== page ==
3. Genetic testing for CPVT for all other situations not meeting the criteria outlined above is considered investigational.

C. Brugada Syndrome
    1. Genetic testing to confirm a diagnosis of Brugada syndrome (BrS) is considered medically necessary when signs and/or symptoms consistent with BrS (see Policy Guidelines section) are present but a definitive diagnosis cannot be made without genetic testing.

    2. Genetic testing of asymptomatic individuals to determine future risk of BrS is considered medically necessary when members have a close relative (ie, first-, second-, or third-degree relative) with a known BrS mutation.

    3. Genetic testing for BrS for all other situations not meeting the criteria outlined above is considered investigational.

D. Short QT Syndrome
    1. Genetic testing of asymptomatic individuals to determine future risk of SQTS is considered medically necessary when members have a close relative (ie, first-, second-, or third-degree relative) with a known SQTS mutation.

    2. Genetic testing for SQTS for all other situations not meeting the criteria outlined above is considered investigational.


Medicare Coverage:
There is no National Coverage Determination (NCD). In the absence of an NCD, coverage decisions are left to the discretion of Local Medicare Carriers. Novitas Solutions, Inc., the Local Medicare Carrier for Jurisdiction JL, has determined that genetic testing to confirm a diagnosis of long QT syndrome, short QT syndrome, Brugada syndrome (BrS) or catecholaminergic polymorphic ventricular tachycardia (CPVT) is noncovered.

For additional information, refer to Local Coverage Determination (LCD): Biomarkers Overview (L35062).Available to be accessed at Novitas Solutions, Inc., Medical Policy Search page: https://www.novitas-solutions.com/webcenter/portal/MedicareJL/LcdSearch?_afrLoop=90769712476969#!%40%40%3F_afrLoop%3D90769712476969%26centerWidth%3D100%2525%26leftWidth%3D0%2525%26rightWidth%3D0%2525%26showFooter%3Dfalse%26showHeader%3Dfalse%26_adf.ctrl-state%3D63y7eftob_46


Policy Guidelines: (Information to guide medical necessity determination based on the criteria contained within the policy statements above.)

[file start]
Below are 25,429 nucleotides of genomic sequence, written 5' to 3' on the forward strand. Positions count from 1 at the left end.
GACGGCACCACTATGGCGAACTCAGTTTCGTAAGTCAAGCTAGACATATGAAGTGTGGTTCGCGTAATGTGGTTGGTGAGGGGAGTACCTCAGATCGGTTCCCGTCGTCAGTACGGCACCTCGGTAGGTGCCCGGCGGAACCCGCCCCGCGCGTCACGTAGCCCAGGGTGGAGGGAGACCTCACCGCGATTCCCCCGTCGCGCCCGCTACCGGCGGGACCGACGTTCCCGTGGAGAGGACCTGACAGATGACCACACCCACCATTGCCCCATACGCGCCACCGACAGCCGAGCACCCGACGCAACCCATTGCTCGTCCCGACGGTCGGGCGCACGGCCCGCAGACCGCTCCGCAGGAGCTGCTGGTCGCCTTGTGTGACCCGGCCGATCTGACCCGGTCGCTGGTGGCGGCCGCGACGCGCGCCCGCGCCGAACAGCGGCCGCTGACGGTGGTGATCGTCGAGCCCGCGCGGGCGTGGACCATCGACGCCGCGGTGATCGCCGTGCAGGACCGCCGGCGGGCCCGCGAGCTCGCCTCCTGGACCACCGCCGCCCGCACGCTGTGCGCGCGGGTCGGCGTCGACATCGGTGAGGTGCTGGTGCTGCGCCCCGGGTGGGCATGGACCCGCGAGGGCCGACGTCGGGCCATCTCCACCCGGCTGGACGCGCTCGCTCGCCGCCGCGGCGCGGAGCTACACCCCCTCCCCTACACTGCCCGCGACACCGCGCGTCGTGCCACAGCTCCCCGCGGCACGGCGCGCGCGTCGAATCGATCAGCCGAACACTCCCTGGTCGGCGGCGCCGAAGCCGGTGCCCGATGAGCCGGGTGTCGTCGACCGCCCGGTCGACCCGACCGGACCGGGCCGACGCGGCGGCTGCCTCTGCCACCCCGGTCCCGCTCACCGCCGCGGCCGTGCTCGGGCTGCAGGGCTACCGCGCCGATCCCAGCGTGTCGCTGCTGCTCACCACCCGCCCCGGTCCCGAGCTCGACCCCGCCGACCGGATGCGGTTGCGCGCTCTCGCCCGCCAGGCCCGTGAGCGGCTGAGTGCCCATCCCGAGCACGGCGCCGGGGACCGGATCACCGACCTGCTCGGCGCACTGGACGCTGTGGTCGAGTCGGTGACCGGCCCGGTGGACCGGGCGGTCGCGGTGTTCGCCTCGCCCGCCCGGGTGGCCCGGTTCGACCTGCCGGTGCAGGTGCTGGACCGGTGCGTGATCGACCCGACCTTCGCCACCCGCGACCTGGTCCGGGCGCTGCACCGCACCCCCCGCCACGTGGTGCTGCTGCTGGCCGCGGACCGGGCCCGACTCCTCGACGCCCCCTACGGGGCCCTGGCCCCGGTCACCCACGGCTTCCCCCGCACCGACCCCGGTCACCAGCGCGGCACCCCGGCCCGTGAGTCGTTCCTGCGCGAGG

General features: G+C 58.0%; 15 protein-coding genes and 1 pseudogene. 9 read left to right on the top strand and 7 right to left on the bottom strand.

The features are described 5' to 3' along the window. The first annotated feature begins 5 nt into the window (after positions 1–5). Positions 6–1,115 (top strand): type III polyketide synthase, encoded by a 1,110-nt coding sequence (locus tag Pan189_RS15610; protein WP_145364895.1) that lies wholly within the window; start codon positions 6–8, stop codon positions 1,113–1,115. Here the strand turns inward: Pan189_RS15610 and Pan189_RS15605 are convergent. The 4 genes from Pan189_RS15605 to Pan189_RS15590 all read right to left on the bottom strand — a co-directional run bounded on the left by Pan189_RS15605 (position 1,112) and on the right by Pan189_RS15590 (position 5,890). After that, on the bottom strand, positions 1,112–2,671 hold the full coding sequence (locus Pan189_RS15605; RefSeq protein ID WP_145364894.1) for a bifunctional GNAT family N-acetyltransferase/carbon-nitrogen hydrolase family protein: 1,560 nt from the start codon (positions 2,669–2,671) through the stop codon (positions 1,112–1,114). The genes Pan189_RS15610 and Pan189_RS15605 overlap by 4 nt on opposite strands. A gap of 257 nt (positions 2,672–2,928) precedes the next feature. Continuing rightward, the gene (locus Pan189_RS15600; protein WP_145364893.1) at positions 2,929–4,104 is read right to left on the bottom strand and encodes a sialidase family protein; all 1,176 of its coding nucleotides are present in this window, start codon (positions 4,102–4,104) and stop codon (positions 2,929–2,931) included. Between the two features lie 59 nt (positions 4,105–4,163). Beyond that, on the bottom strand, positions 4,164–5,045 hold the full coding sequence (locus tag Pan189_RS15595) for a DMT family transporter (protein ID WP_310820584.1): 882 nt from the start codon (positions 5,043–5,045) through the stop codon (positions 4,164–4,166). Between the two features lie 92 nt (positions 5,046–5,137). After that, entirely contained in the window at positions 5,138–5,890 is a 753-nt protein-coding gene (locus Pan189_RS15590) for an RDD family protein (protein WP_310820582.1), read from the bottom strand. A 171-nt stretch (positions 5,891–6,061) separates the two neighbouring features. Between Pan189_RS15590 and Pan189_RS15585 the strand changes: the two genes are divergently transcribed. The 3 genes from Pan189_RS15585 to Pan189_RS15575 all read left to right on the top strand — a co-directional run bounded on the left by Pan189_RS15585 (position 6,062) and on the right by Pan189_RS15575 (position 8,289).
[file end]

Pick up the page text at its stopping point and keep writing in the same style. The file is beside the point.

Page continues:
Genetic testing should be performed by an expert in genetic testing and/or cardiac ion channelopathies.

Determining the pretest probability of long QT syndrome (LQTS) is not standardized. An example of a patient with a moderate-to-high pretest probability of LQTS is a patient with a Schwartz score of 2 or 3.

Signs and symptoms suggestive of Brugada syndrome (BrS) include the presence of a characteristic electrocardiographic pattern, documented ventricular arrhythmia, sudden cardiac death in a family member younger than 45 years old, a characteristic electrocardiographic pattern in a family member, inducible ventricular arrhythmias on electrophysiologic studies, syncope, or nocturnal agonal respirations. An index patient with suspected short QT syndrome (SQTS) would be expected to have a shortened (<2 standard deviation below from the mean) rate-corrected shortened QT interval (QTc). Cutoffs below 350 ms for men and 360 ms for women have been derived from population normal values (Tristani-Firouzi, 2014). The presence of a short QTc interval alone does not make the diagnosis of SQTS. Clinical history, family history, other electrocardiographic findings, and genetic testing may be used to confirm the diagnosis.

Testing Strategy
In general, testing for patients with suspected congenital LQTS, catecholaminergic polymorphic ventricular tachycardia (CPVT), or BrS should begin with a known familial variant, if one has been identified.